Their start-up, Top Dog, aims to tap into Brazil’s growing craze for pet dogs by selling pooch paraphernalia, from beds to toys and even life jackets.
The couple met in Boston, where he was studying for his MBA and she was studying business. After five years, they moved to Brazil.
Catanzaro worked for Accenture, the consultancy, before the pair struck upon the idea seven years ago to start their own business. After they acquired their first dog, Joaquina, they began to notice that Brazilians’ unsentimental attitude to dogs was changing as the country got richer.
“The dog very recently has left the [laundry room] in people’s apartments, where he used to sleep on the floor. Now the dog is a crucial member of the family,” says Catanzaro.
Brazil has become a huge market for pet products. By some accounts there are more dogs in Brazilian households than children.
Catanzaro says the country has proved a challenging place to work, particularly when it comes to recruiting motivated staff — even with the recession. “It is very difficult to find people with commitment, hard-working people,” he says. Importing products is costly too, with high tariffs and delays in delivery. So he and his wife manufacture part of their gear locally.
“If you buy stuff outside you never know when it is coming, if it is coming and how much it will cost,” says Marina Catanzaro. On the other hand, Brazil’s underdevelopment is its opportunity, says her husband.
So will Top Dog survive the recession? The Catanzaros’ strategy is to take Top Dog upmarket. As if to prove their point, we go to their kiosk in a nearby expensive shopping centre, where the range of goods attracts passing dog enthusiasts.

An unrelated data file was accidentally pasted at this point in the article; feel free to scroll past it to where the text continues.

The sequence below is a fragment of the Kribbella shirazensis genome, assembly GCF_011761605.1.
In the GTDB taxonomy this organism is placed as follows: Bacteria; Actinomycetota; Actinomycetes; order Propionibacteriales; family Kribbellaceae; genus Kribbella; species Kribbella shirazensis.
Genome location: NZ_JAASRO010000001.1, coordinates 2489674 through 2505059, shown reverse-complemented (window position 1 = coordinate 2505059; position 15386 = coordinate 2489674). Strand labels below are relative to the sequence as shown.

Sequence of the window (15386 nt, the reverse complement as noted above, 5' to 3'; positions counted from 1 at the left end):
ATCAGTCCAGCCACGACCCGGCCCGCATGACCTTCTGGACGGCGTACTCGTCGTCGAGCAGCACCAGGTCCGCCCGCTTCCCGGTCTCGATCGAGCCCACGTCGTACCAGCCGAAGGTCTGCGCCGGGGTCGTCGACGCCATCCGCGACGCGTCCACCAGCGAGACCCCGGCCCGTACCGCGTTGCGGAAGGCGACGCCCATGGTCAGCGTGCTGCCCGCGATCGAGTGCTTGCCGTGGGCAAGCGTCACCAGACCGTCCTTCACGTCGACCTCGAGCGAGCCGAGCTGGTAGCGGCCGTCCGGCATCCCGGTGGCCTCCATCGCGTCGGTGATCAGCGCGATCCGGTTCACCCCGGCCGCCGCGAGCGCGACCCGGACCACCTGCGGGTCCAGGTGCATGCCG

“Of course, in a recession, people start spending less. But in all other recessions abroad, the very last thing they do is cut expenses on kids and dogs,” says Catanzaro.
As we finish our journey, news about Brazil seems to get steadily worse, as economists downgrade their forecasts for the real.
However, there is a sense that Brazil’s hardy entrepreneurs relish the challenge presented by profound change. DeMello captures the mood. He says it is the job of entrepreneurs to solve problems others do not want to tackle.
“If you know how to execute and you have the stomach to deal with the idiosyncrasies of operating in Brazil, and you have the investor backing … the opportunity is huge because all these things make up a barrier to entry [for others],” he says.
That does not mean doing business in Brazil does not take its toll. Asked what he does for leisure, DeMello does not cite the usual Rio pastimes of surfing or sunbathing.
Instead, he answers simply: “Fight.”
He goes to a local gym and spars — it helps reduce the frustration.
Written by Joseph Leahy
Video filmed and edited by Charlie Bibby
Photography by Charlie Bibby
Design by Kari-Ruth Pedersen
Edited by Helen Barrett
Graphics by Chris Campbell
Statistics by Valentina Romei
Production by George Kyriakos and Jearelle Wolhuter